Partnerships with States

There are opportunities for partnership of the federal government with states in sharing the costs of the inland waterways system. In the past, the role for state and local governments was to serve as the local sponsor for federal projects. With decreases in available federal funding, state and local governments have recognized the need to fund infrastructure improvements and maintenance. This approach has the advantage that these governmental entities have a broad range of funding mechanism options to generate revenues. These mechanisms could include user fees, fuel or sales taxes, or property taxes. Some portions of the Gulf and Atlantic Intracoastal Waterways are operated and maintained by the states they border. The Florida Inland Navigation District provides an example, as discussed in Box 3-8.


The Corps of Engineers has constructed an extensive infrastructure designed to manage flood risks along rivers and also infrastructure to protect against surges from coastal storms. The Corps has built approximately 11,750 miles of riverine levees across the nation and provides shoreline protection for hundreds of miles of U.S. coastlines. Many of the Corps’ approximately 700 dams also serve flood control purposes. Like its infrastructure for navigation activities, a large portion of Corps of Engineers levees and other protective structures were constructed in the first half of the twentieth century or earlier and face many similar maintenance, rehabilitation, upgrade—and funding— issues.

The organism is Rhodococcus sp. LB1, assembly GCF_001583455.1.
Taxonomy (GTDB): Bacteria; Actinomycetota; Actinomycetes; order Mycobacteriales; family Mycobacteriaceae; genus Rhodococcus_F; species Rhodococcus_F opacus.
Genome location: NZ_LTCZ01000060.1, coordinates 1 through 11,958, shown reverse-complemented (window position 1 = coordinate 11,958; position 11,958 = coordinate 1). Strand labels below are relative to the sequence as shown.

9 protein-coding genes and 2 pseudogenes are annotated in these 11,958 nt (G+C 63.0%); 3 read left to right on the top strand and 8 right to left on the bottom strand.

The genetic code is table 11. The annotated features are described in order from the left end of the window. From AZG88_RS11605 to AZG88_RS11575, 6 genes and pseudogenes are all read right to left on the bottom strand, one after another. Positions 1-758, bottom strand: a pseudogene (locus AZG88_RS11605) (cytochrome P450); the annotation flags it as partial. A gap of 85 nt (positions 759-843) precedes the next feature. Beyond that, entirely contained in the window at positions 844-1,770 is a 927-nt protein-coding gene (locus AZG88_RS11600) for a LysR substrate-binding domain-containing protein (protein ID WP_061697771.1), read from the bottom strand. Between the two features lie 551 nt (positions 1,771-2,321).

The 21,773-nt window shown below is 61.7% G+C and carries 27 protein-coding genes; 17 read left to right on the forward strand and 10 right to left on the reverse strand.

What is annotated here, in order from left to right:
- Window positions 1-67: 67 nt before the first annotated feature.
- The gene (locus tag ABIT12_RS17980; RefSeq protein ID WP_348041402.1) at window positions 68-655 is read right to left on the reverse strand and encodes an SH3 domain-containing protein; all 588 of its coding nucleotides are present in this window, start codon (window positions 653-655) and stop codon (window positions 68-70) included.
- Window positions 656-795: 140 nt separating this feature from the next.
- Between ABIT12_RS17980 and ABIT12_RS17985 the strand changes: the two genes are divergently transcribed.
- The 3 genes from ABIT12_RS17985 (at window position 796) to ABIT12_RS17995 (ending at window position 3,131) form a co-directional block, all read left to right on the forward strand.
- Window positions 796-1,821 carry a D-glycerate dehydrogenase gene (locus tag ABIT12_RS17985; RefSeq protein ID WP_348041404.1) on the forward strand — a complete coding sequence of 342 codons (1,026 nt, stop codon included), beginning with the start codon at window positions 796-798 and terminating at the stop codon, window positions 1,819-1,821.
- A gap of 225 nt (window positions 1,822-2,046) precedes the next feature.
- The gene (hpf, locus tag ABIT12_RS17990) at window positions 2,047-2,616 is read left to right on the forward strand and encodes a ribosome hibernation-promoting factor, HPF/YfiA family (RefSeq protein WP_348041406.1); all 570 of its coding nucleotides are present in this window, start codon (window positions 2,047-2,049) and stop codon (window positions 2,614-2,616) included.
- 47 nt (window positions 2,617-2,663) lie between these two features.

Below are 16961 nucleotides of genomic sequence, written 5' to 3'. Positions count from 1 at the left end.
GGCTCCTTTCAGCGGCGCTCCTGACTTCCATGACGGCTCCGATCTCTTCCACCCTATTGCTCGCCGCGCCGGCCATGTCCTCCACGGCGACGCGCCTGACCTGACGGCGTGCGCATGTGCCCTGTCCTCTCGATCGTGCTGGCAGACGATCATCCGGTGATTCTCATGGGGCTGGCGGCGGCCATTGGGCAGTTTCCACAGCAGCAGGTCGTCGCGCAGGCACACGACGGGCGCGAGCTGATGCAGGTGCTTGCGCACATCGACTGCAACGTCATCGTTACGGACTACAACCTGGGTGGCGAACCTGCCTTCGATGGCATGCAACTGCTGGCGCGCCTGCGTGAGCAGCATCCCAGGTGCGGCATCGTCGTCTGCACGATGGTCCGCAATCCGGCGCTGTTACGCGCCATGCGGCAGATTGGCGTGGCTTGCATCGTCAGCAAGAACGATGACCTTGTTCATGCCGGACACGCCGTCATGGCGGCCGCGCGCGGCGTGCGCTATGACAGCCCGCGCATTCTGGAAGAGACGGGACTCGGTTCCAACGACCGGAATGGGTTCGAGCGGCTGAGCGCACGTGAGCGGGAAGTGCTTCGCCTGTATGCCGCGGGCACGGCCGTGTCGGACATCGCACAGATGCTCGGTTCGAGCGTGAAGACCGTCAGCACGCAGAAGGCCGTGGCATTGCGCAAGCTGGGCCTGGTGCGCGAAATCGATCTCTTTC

In the Corps navigation mission area, taxation and trust funds for navigation infrastructure OMR are federally governed and thus directly relevant to Corps operations. By contrast, in the Corps flood risk management mission area, taxation and financing issues for infrastructure OMR are local responsibilities and less germane to Corps programs. This section thus focuses on Corps responsibilities for flood risk management, in particular by discussing nonstructural flood management options on which the Corps can collaborate with local communities, as consistent with the shared responsibility for managing flood risk. Financial OMR responsibilities for flood pro-

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